ALBANY -- A number of trees have been taken down at Chehaw in recent days to prepare for the park to convert from septic systems to sewer lines.
The drawings for the lines, which will replace a dozen, aging septic systems scattered throughout the park, are already in place. Bids for the $1.2 million project, funded through a recent special-purpose local-option sales tax, are expected to go out next month.
"We are looking at a one-year timeframe for completion," said Chehaw Executive Director Doug Porter. "We think it will be done sooner."
In order to make way for the sewer lines to be put in, Porter said there were a number of pine trees that had to come down, although he was unable to say exactly how many.
"When we are done, we will replace the trees and grass," he said.
It is a project that Porter said officials at the park had been wanting to do for a number of years. There were difficulties involved, but after thinking it over, it was decided that the benefits would be greater in the long run.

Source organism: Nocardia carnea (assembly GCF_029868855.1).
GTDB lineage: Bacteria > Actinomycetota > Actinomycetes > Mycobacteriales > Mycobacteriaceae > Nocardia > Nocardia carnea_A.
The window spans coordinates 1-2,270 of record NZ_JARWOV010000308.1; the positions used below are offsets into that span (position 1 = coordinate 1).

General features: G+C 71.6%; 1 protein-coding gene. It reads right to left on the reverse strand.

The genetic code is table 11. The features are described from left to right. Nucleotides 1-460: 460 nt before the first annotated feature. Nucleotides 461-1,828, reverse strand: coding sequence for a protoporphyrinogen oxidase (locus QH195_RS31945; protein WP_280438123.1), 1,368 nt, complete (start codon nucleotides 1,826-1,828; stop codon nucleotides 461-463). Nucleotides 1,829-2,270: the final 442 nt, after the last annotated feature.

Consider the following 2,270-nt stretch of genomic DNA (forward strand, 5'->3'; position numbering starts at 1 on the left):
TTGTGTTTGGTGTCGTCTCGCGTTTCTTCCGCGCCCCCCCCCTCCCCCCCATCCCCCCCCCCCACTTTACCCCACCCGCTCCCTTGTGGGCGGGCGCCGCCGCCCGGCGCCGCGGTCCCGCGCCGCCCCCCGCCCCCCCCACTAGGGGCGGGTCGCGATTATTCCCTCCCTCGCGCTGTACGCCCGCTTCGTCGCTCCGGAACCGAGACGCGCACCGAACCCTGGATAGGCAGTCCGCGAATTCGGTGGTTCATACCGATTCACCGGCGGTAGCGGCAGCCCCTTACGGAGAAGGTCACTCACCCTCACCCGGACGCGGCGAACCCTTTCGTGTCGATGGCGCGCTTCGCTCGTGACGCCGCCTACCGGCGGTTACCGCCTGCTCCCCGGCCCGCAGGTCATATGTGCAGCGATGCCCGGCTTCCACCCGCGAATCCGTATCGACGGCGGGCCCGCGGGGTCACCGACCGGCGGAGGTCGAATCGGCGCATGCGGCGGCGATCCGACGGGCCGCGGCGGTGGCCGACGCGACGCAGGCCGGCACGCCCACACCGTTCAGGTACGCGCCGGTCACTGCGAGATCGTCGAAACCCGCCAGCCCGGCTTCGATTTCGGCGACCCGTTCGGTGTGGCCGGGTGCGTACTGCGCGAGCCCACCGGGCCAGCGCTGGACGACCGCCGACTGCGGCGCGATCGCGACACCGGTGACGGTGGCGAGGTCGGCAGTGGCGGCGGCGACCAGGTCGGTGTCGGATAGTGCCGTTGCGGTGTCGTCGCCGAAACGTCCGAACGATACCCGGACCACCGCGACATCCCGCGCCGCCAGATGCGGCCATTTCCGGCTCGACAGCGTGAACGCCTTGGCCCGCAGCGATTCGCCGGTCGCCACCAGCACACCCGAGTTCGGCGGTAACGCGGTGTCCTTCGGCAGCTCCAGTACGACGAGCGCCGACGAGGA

"It will help us now, as well as with facility expansions in the future," he said. "... It will probably help us in a lot of different ways.
"This is probably the biggest infrastructure project we have ever done here, now that I think about it."
The new lines will extend to the playground and campground. The animal park will not be a part of the project.
The sewer lines represent just the first phase. A second phase, which is expected to cost $500,000, will include improvements to the waterfront -- such as a new recreational vehicle (RV) campground and a renovation of the park's boat-launch ramps.
"It is going to give us (a chance to) develop areas we were unable to develop before," Porter said. "We will put more bathrooms for the public and (the RV facilities) by the waterfront where we were unable to put a septic tank."
The new campgrounds are expected to be in operation by the summer or fall of 2014, Porter said.
In the months following the project's completion, there may be other businesses or organizations nearby that could benefit -- which potentially means an economic boost for the area.
"For the park, it will generate money," Porter said. "As far as the area, there are businesses nearby that could hook up. The park needed it, but I think others will benefit from it."